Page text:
Art in the Time of Coronavirus – LAND 1

Arctic Fox, Arctic Turn

 May 1988, I have moved up to Hammerfest in Northern Norway with my family. We have driven for 3 days up through Sweden, Finland and into Northern Norway. Starting in a heat-wave in England and driving North back into winter. The trees get smaller, there is snow on the ground, then there are no trees – rolling tundra and finally the Barents sea. We will be here for two months on a British Council artist’s exchange. I chose Hammerfest because it is the most Northerly town in the world.

I drive off Soroya and on to the mainland. I park and walk out into the tundra.

Sixty nine degrees North, Just North of Karasjok, Northern Norway.

Camped on a lake in early June

The snows have gone, the stunted birch are not yet in leaf

Too early as yet for mosquitos

My tent is a canvas Lavo –a Sami tipi, with a big smoke hole in the roof, designed for short stunted birch poles

The sun never sets – goes round and round in the sky. It dips low in the North at Midnight.

I am here just to be, for five days. I watch and observe what is around me.

The landscape is rolling stunted birch forest with lakes. It all looks the same. Easy to get lost, few landmarks. One lake looks like another.

I have a fire going inside the tent and out. It is still very cold at night.

I wander around picking up objects; pieces of silver wood, discarded antlers and bones, small stones. These I will tie to the flattened canvas of the tent and their shadow shapes rubbed into the soot from the fire which has coated the inside. The land itself will make the work (Canvas Lavo)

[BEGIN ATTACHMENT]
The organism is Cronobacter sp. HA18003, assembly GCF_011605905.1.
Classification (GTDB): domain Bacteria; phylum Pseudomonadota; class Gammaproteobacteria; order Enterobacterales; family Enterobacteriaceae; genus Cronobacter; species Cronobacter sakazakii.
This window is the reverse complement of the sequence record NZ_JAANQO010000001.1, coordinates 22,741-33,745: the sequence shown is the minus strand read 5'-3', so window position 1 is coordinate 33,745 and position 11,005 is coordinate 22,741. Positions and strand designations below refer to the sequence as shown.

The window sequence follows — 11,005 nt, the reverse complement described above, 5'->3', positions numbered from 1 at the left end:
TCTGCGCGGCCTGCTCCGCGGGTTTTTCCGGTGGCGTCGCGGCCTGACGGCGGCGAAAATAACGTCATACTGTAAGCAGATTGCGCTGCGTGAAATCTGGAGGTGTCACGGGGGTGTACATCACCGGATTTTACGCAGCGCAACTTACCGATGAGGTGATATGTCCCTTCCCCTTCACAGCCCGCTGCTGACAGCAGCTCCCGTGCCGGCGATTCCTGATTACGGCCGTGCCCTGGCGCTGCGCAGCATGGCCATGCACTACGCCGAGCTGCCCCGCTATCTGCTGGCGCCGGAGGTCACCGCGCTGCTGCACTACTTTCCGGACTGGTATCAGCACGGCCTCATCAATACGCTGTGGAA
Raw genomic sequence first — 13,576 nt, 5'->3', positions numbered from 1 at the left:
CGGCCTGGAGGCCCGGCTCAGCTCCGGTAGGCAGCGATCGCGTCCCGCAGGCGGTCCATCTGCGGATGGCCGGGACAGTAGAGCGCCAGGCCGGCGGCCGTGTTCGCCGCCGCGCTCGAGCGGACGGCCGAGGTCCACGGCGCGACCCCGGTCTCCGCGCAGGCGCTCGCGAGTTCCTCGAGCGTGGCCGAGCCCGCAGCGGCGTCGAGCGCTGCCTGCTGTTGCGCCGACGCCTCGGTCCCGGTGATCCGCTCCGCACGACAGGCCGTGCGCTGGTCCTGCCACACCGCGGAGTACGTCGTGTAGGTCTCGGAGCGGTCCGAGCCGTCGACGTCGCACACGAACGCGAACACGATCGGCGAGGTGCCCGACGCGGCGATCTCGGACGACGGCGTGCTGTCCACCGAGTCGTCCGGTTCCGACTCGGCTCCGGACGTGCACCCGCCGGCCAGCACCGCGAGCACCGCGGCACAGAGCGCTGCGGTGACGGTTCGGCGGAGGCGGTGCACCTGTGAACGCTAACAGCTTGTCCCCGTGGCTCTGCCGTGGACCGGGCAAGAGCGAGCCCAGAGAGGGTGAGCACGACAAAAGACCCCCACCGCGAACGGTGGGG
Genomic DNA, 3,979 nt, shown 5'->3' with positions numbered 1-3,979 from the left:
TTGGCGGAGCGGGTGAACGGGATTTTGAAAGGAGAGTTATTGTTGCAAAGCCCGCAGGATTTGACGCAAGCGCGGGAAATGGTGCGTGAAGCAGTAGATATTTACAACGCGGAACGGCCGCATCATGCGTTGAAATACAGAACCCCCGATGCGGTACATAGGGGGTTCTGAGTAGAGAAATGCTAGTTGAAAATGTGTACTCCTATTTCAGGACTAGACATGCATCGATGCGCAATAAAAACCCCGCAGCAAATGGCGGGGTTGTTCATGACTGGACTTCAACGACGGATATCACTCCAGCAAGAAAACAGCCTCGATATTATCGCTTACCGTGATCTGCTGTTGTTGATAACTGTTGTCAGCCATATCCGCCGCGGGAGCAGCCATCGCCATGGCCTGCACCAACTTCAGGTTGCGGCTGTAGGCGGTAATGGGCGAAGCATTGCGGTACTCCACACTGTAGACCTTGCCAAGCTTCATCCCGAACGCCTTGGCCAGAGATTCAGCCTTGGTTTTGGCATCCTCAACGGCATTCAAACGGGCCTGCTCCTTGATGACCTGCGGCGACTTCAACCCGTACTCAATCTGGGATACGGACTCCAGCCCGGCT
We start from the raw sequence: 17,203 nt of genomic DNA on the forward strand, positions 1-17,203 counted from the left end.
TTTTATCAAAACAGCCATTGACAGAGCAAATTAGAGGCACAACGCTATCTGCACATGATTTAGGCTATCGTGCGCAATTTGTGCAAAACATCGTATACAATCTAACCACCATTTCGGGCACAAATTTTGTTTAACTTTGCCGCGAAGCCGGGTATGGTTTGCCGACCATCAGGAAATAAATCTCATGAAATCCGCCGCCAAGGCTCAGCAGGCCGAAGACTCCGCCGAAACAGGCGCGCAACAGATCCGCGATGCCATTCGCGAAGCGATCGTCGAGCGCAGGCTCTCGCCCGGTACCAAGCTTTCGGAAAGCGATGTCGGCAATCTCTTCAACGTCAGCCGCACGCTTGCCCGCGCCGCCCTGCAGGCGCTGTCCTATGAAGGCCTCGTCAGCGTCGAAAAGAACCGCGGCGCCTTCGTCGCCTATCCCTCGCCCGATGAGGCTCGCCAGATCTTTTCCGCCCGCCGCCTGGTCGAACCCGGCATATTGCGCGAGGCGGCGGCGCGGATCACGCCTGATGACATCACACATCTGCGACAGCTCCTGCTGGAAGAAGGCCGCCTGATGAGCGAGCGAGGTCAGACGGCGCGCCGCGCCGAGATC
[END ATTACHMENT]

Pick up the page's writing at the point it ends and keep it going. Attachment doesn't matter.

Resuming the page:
Birds nearly feed from my hand. A lemming runs over my foot. Time passes, the sun circles the horizon.

The lake in front of me is narrow and long, the further shore is a stone throw away. There is a dead birch close to the edge –a place for a bird to fish the lake from.

It is close to Midnight so I walk up the hill behind me to watch the sun at its lowest point.

It glows a glorious orange, painting the land around me an in unearthly light.

I stand watching it all. There is a movement to my left. About 30 metres away is a short birch stump which moves again and becomes an arctic fox. He is watching me. He is the same colour as the white birch bark.

I turn away to look back into the sun. The fox barks. I turn and bark back. The fox replies.

This continues for a while.

Eventually I turn and make my way down the hill to my tent. The sun is just over its lowest ebb. All sound has ceased. No bird calls, complete silence.

The land in front of me is painted in horizontal stripes:

the pale blue of the sky,

bright orange,

dark charcoal brown,

a double line of pale flecks,

dark charcoal brown,

bright orange,

pale blue

Not a ripple in the lake. On the dead birch is a single arctic turn. As I watch it flies, hovers above the lake, the only movement within stillness; a white bird hovering above an image of itself.

I turn in to sleep burying myself into the down of my arctic sleeping bag, my head close to the canvas fabric of the tent.

As I drift into sleep I am woken by a sharp bark, close to my ear. The fox wants to continue our conversation.

 

Art in the Time of Coronavirus – LAND 1 | 2020 | Uncategorized